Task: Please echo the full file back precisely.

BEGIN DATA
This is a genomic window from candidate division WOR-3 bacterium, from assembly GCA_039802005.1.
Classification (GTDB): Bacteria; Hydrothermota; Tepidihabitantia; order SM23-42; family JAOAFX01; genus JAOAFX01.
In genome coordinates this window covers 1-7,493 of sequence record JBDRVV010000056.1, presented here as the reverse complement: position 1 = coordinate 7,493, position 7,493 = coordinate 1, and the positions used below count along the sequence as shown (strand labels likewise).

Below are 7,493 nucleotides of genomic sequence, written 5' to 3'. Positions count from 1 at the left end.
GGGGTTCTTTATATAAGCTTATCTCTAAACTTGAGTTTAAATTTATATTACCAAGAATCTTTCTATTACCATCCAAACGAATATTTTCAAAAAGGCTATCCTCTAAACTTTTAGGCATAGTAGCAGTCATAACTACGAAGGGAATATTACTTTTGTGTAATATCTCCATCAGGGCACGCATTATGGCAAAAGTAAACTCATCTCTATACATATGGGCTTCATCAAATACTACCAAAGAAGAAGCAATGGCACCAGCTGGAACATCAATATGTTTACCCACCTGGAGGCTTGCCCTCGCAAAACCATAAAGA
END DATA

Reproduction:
This is a genomic window from candidate division WOR-3 bacterium, from assembly GCA_039802005.1.
Classification (GTDB): Bacteria; Hydrothermota; Tepidihabitantia; order SM23-42; family JAOAFX01; genus JAOAFX01.
In genome coordinates this window covers 1-7,493 of sequence record JBDRVV010000056.1, presented here as the reverse complement: position 1 = coordinate 7,493, position 7,493 = coordinate 1, and the positions used below count along the sequence as shown (strand labels likewise).

Below are 7,493 nucleotides of genomic sequence, written 5' to 3'. Positions count from 1 at the left end.
GGGGTTCTTTATATAAGCTTATCTCTAAACTTGAGTTTAAATTTATATTACCAAGAATCTTTCTATTACCATCCAAACGAATATTTTCAAAAAGGCTATCCTCTAAACTTTTAGGCATAGTAGCAGTCATAACTACGAAGGGAATATTACTTTTGTGTAATATCTCCATCAGGGCACGCATTATGGCAAAAGTAAACTCATCTCTATACATATGGGCTTCATCAAATACTACCAAAGAAGAAGCAATGGCACCAGCTGGAACATCAATATGTTTACCCACCTGGAGGCTTGCCCTCGCAAAACCATAAAGA